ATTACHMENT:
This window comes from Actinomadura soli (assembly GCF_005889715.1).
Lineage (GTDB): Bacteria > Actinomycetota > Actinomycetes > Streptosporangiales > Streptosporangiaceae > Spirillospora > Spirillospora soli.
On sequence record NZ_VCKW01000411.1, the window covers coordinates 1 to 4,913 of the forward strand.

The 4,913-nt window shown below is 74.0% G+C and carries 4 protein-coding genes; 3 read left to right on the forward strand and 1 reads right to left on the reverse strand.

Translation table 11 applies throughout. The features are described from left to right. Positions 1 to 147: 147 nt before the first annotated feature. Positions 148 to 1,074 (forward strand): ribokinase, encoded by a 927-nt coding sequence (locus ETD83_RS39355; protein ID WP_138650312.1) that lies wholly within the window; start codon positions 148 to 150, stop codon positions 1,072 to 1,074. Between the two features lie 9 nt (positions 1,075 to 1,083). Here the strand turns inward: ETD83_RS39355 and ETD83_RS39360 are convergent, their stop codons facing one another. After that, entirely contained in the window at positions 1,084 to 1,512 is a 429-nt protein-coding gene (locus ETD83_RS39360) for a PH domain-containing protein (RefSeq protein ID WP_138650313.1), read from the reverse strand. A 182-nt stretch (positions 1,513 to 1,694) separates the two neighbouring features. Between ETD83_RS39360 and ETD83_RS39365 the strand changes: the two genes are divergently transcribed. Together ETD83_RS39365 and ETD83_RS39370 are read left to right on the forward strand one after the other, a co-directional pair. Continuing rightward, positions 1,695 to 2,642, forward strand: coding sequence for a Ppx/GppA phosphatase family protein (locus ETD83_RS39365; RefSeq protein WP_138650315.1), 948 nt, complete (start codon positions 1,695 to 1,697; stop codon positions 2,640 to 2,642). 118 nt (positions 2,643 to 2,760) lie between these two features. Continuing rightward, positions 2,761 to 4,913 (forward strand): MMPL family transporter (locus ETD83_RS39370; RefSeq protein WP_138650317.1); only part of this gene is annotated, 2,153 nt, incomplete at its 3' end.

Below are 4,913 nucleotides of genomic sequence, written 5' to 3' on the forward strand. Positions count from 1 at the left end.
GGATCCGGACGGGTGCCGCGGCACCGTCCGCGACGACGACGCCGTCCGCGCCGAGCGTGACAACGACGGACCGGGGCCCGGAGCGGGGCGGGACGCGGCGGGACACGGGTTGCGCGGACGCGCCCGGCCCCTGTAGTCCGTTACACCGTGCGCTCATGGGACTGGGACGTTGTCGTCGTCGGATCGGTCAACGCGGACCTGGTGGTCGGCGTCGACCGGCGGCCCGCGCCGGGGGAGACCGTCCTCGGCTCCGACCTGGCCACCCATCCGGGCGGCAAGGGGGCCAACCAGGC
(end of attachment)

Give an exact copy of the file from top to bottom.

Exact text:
This window comes from Actinomadura soli (assembly GCF_005889715.1).
Lineage (GTDB): Bacteria > Actinomycetota > Actinomycetes > Streptosporangiales > Streptosporangiaceae > Spirillospora > Spirillospora soli.
On sequence record NZ_VCKW01000411.1, the window covers coordinates 1 to 4,913 of the forward strand.

The 4,913-nt window shown below is 74.0% G+C and carries 4 protein-coding genes; 3 read left to right on the forward strand and 1 reads right to left on the reverse strand.

Translation table 11 applies throughout. The features are described from left to right. Positions 1 to 147: 147 nt before the first annotated feature. Positions 148 to 1,074 (forward strand): ribokinase, encoded by a 927-nt coding sequence (locus ETD83_RS39355; protein ID WP_138650312.1) that lies wholly within the window; start codon positions 148 to 150, stop codon positions 1,072 to 1,074. Between the two features lie 9 nt (positions 1,075 to 1,083). Here the strand turns inward: ETD83_RS39355 and ETD83_RS39360 are convergent, their stop codons facing one another. After that, entirely contained in the window at positions 1,084 to 1,512 is a 429-nt protein-coding gene (locus ETD83_RS39360) for a PH domain-containing protein (RefSeq protein ID WP_138650313.1), read from the reverse strand. A 182-nt stretch (positions 1,513 to 1,694) separates the two neighbouring features. Between ETD83_RS39360 and ETD83_RS39365 the strand changes: the two genes are divergently transcribed. Together ETD83_RS39365 and ETD83_RS39370 are read left to right on the forward strand one after the other, a co-directional pair. Continuing rightward, positions 1,695 to 2,642, forward strand: coding sequence for a Ppx/GppA phosphatase family protein (locus ETD83_RS39365; RefSeq protein WP_138650315.1), 948 nt, complete (start codon positions 1,695 to 1,697; stop codon positions 2,640 to 2,642). 118 nt (positions 2,643 to 2,760) lie between these two features. Continuing rightward, positions 2,761 to 4,913 (forward strand): MMPL family transporter (locus ETD83_RS39370; RefSeq protein WP_138650317.1); only part of this gene is annotated, 2,153 nt, incomplete at its 3' end.

Below are 4,913 nucleotides of genomic sequence, written 5' to 3' on the forward strand. Positions count from 1 at the left end.
GGATCCGGACGGGTGCCGCGGCACCGTCCGCGACGACGACGCCGTCCGCGCCGAGCGTGACAACGACGGACCGGGGCCCGGAGCGGGGCGGGACGCGGCGGGACACGGGTTGCGCGGACGCGCCCGGCCCCTGTAGTCCGTTACACCGTGCGCTCATGGGACTGGGACGTTGTCGTCGTCGGATCGGTCAACGCGGACCTGGTGGTCGGCGTCGACCGGCGGCCCGCGCCGGGGGAGACCGTCCTCGGCTCCGACCTGGCCACCCATCCGGGCGGCAAGGGGGCCAACCAGGC